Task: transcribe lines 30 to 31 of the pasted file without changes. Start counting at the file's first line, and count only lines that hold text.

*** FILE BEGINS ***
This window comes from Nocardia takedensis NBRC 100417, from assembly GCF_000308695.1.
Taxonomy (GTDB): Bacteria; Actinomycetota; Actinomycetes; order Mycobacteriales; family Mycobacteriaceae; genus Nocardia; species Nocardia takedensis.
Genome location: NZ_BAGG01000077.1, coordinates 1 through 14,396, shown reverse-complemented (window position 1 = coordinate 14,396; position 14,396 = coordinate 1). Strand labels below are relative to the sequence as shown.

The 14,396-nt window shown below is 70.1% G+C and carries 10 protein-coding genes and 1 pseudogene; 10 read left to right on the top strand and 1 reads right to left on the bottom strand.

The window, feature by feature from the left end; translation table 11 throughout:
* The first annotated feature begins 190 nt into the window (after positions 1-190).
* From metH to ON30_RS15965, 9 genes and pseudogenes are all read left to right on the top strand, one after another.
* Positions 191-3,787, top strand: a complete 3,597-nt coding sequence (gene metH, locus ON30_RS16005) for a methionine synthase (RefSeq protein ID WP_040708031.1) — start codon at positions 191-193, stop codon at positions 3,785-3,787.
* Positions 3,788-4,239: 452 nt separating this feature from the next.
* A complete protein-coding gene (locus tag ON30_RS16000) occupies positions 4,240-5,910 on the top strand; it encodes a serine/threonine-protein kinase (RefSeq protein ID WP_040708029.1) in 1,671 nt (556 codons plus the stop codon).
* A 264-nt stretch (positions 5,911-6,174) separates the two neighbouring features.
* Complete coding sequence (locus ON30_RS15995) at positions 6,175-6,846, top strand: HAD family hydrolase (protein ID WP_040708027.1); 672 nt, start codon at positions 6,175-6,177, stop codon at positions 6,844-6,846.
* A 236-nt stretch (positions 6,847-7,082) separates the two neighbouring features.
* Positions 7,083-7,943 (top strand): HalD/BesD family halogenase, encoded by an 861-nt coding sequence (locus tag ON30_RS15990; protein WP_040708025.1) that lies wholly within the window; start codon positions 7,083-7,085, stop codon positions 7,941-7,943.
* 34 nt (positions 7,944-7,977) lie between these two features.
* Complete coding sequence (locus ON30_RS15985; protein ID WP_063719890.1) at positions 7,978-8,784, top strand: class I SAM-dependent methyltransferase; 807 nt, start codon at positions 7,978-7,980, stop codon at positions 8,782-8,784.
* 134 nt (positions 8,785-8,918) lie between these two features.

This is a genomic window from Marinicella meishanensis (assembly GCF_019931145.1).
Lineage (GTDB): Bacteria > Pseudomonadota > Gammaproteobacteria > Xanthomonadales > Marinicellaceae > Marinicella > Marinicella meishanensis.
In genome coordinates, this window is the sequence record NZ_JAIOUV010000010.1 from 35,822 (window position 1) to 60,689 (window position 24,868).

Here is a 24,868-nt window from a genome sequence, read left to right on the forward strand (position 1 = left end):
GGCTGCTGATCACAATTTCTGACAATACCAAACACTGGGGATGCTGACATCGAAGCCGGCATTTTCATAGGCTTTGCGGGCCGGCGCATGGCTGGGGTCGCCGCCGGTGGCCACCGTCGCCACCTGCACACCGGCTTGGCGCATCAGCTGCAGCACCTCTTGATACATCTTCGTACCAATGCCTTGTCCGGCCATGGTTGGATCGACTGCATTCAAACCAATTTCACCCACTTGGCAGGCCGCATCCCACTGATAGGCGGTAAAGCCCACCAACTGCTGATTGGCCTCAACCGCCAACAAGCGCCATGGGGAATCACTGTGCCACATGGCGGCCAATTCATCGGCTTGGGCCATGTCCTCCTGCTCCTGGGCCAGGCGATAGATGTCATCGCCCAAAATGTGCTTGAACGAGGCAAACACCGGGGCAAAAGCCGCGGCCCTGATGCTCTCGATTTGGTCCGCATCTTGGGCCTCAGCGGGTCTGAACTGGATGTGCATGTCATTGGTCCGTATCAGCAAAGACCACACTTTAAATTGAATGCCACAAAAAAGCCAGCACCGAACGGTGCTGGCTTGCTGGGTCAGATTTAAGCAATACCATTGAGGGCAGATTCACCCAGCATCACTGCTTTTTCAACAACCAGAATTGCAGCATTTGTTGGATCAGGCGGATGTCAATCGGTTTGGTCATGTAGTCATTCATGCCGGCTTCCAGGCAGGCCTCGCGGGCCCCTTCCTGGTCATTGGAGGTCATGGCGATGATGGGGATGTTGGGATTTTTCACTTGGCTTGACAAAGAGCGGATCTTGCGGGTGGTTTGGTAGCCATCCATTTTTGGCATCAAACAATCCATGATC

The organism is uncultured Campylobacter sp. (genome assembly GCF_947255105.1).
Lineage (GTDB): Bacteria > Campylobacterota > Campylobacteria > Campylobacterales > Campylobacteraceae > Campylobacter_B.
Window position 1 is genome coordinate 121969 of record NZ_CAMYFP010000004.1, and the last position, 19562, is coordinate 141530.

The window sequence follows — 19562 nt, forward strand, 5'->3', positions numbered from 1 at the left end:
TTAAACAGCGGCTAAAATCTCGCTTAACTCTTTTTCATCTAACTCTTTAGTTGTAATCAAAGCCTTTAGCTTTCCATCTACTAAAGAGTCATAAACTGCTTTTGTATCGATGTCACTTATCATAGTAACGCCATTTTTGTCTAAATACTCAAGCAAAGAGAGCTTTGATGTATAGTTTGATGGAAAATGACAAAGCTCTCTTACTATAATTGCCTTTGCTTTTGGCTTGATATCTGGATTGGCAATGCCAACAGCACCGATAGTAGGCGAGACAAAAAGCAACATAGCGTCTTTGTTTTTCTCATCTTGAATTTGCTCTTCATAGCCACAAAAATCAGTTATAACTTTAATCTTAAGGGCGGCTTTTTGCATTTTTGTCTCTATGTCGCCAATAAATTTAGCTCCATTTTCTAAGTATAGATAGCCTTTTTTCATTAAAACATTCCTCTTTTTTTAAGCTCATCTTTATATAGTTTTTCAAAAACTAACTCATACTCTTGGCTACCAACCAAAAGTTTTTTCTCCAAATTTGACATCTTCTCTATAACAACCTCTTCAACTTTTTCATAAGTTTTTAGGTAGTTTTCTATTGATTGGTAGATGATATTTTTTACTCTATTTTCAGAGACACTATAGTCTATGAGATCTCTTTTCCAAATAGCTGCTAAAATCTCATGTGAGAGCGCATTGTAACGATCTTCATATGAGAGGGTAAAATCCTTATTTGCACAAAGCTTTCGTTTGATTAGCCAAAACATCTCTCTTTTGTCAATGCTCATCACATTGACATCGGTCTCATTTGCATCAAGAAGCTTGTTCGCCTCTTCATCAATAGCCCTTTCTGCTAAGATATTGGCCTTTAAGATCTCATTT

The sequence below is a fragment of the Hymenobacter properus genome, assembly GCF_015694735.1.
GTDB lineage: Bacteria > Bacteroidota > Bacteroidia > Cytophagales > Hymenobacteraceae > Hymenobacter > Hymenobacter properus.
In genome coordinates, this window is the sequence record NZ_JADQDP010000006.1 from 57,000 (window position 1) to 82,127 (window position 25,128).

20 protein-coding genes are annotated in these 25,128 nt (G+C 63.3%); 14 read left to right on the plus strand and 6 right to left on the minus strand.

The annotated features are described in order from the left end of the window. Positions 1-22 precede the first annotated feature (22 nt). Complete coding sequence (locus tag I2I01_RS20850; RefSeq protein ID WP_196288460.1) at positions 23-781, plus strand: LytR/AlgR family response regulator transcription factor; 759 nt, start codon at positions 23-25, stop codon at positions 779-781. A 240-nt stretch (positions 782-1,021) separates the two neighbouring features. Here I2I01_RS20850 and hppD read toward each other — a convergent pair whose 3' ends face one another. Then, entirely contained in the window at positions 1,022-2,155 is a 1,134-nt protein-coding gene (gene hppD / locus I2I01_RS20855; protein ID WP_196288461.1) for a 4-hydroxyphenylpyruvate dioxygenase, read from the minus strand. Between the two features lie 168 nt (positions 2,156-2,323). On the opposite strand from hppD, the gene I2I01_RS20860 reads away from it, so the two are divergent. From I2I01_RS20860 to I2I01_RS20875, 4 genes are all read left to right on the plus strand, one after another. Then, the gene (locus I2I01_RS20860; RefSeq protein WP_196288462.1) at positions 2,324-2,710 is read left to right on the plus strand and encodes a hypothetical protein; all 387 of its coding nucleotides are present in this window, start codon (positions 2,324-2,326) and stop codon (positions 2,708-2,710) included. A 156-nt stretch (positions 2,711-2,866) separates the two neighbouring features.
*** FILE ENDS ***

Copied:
In genome coordinates, this window is the sequence record NZ_JADQDP010000006.1 from 57,000 (window position 1) to 82,127 (window position 25,128).

20 protein-coding genes are annotated in these 25,128 nt (G+C 63.3%); 14 read left to right on the plus strand and 6 right to left on the minus strand.